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On the other hand, these resorts can be really hard on your health and wellness because it can be very easy to fall into a trap of eating too much, too often, and consuming a ton of calories in alcoholic drinks.  Meanwhile, there are sunny beaches and pools to lounge at and avoid activity.

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From my experience, there is an interesting mentality that occurs when people head to a buffet.  Even in a cheap hotel where the food is of relatively poor quality, people flock to the buffet and start piling tons of food they typically wouldn’t consume.  Did you ever notice that the eggs that sit in those containers are usually some sort of liquid egg substitute that doesn’t always even taste like eggs?  Sit back the next time you are in this situation and watch what happens.

Being mindful of what we ate at the buffet was key to a healthy vacation.  I’ve been continuing to eat mostly plant based foods and this actually made eating easier on this trip.  The quality of food at the resort wasn’t that great but they always had a ton of vegetable options.  I was able to make salads each afternoon for lunch and each evening I stuck to mostly veggie based options.  With a buffet this is surprisingly easy.

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This view certainly doesn’t hurt!

We had a really great time at our resort but we were also very aware of how we approached this vacation.  First of all, Rock and I both really enjoy exercise and try to make a point to get some activity in each day and also spend time being active with our family.  The first day we were there we went for a 7 mile run together.  There is a nice one way road along the resorts that allows you to safely exercise outside.  However, we weren’t used to the heat and humidity and struggled pretty badly for the last mile.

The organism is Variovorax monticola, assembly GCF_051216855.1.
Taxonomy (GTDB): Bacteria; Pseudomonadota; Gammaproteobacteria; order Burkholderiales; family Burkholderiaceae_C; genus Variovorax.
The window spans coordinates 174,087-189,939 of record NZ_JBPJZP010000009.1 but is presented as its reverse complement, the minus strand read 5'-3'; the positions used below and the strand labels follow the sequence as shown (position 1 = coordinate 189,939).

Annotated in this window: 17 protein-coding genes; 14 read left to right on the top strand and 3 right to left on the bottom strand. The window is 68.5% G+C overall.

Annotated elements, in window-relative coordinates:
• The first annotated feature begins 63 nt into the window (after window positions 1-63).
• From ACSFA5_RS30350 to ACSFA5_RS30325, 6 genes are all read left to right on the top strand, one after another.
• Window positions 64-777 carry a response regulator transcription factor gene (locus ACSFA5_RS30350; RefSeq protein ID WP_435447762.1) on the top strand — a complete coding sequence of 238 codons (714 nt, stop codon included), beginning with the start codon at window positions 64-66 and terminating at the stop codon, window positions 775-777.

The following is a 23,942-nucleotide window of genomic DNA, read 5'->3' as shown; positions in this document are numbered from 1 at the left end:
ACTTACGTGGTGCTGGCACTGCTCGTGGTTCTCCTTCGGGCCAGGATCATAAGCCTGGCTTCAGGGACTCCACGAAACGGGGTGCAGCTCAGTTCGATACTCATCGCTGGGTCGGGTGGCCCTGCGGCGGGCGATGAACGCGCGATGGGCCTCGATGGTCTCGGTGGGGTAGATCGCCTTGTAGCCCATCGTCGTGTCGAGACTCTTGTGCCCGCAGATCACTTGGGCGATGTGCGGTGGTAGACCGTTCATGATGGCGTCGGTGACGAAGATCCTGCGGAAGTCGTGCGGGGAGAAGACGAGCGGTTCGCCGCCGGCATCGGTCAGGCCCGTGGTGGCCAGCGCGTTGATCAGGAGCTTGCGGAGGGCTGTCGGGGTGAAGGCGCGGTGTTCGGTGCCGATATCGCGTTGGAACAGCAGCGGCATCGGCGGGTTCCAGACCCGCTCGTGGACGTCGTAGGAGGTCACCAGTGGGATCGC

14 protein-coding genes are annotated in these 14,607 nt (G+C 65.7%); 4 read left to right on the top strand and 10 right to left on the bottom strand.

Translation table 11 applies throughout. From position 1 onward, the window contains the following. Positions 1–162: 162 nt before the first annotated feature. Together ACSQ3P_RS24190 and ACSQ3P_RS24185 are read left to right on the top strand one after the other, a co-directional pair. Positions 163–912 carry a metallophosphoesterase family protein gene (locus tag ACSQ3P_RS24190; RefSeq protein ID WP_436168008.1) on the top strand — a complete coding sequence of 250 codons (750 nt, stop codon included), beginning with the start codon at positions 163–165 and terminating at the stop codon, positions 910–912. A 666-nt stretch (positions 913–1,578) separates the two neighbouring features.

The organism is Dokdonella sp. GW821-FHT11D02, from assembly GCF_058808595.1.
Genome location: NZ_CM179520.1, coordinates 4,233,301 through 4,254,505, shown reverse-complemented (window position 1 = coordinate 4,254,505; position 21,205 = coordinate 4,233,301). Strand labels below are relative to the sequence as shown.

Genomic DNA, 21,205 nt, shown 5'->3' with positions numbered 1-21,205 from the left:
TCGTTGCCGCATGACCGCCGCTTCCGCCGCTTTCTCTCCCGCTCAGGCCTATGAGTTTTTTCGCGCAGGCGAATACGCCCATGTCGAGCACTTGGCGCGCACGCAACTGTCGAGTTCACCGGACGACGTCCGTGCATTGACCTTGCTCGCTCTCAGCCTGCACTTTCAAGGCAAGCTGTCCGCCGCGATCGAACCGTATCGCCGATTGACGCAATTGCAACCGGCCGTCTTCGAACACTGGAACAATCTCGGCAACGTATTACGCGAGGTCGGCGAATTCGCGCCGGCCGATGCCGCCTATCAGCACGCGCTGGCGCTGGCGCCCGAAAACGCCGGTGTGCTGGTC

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Fortunately the Sunscape Sabor had an excellent small gym that had really nice quality cardio machines and a really beautiful yoga studio.  I was able to get an 8 mile run in most days during the girls hour long nap time.  Getting a daily sweat in really helped keep me feeling energetic, which is important when traveling with an infant and toddler.  When you stick to a normal activity routine, your body and mind feel better.

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So grateful for the Simple Hydration bottle on these hot vacations!

Finally, when it comes to alcoholic drinks, I try to be aware of what I am consuming.  While I do enjoy beers, I avoid drinking them too often because they are loaded in carbs that go right to your belly.  I also avoid fruity or creamy based drinks because these are basically like consuming multiple alcoholic milkshakes or juices.  I personally enjoy wine and this is a lower carb, lower calorie choice.

Other great options if you choose to drink on a vacation are mixed alcoholic drinks with a club soda or diet cola base and a light amount of alcohol.  Moderation is always key and it is always important to hydrate plenty throughout the day.  Aim to drink a big glass of water when you wake up and then with each meal.  Sparkling water is also an excellent and refreshing option to mix things up.